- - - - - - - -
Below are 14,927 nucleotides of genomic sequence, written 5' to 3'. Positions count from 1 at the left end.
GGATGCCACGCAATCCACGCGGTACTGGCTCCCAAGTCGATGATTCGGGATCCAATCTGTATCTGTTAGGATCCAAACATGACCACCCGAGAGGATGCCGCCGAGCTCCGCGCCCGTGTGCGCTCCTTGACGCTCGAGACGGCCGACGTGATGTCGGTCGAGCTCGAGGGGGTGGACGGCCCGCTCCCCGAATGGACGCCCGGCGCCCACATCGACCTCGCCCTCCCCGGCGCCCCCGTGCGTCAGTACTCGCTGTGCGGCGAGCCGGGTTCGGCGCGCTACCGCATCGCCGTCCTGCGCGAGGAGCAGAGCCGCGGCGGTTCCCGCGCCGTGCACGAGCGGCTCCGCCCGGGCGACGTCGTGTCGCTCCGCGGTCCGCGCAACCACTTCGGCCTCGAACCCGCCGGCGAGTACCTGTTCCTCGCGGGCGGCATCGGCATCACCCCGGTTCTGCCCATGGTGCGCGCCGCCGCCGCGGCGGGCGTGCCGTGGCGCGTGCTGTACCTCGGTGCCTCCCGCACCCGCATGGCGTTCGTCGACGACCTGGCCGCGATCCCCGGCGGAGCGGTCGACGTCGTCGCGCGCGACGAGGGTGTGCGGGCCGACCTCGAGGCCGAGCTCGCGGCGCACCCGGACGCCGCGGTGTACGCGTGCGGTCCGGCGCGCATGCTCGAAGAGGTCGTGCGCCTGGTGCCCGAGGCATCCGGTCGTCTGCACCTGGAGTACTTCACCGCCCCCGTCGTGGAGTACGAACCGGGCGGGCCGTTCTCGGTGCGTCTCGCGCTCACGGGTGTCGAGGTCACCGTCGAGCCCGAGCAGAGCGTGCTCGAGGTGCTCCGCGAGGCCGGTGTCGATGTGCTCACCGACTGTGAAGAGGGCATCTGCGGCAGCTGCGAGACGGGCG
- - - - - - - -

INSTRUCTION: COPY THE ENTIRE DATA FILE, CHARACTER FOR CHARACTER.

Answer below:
Below are 14,927 nucleotides of genomic sequence, written 5' to 3'. Positions count from 1 at the left end.
GGATGCCACGCAATCCACGCGGTACTGGCTCCCAAGTCGATGATTCGGGATCCAATCTGTATCTGTTAGGATCCAAACATGACCACCCGAGAGGATGCCGCCGAGCTCCGCGCCCGTGTGCGCTCCTTGACGCTCGAGACGGCCGACGTGATGTCGGTCGAGCTCGAGGGGGTGGACGGCCCGCTCCCCGAATGGACGCCCGGCGCCCACATCGACCTCGCCCTCCCCGGCGCCCCCGTGCGTCAGTACTCGCTGTGCGGCGAGCCGGGTTCGGCGCGCTACCGCATCGCCGTCCTGCGCGAGGAGCAGAGCCGCGGCGGTTCCCGCGCCGTGCACGAGCGGCTCCGCCCGGGCGACGTCGTGTCGCTCCGCGGTCCGCGCAACCACTTCGGCCTCGAACCCGCCGGCGAGTACCTGTTCCTCGCGGGCGGCATCGGCATCACCCCGGTTCTGCCCATGGTGCGCGCCGCCGCCGCGGCGGGCGTGCCGTGGCGCGTGCTGTACCTCGGTGCCTCCCGCACCCGCATGGCGTTCGTCGACGACCTGGCCGCGATCCCCGGCGGAGCGGTCGACGTCGTCGCGCGCGACGAGGGTGTGCGGGCCGACCTCGAGGCCGAGCTCGCGGCGCACCCGGACGCCGCGGTGTACGCGTGCGGTCCGGCGCGCATGCTCGAAGAGGTCGTGCGCCTGGTGCCCGAGGCATCCGGTCGTCTGCACCTGGAGTACTTCACCGCCCCCGTCGTGGAGTACGAACCGGGCGGGCCGTTCTCGGTGCGTCTCGCGCTCACGGGTGTCGAGGTCACCGTCGAGCCCGAGCAGAGCGTGCTCGAGGTGCTCCGCGAGGCCGGTGTCGATGTGCTCACCGACTGTGAAGAGGGCATCTGCGGCAGCTGCGAGACGGGCG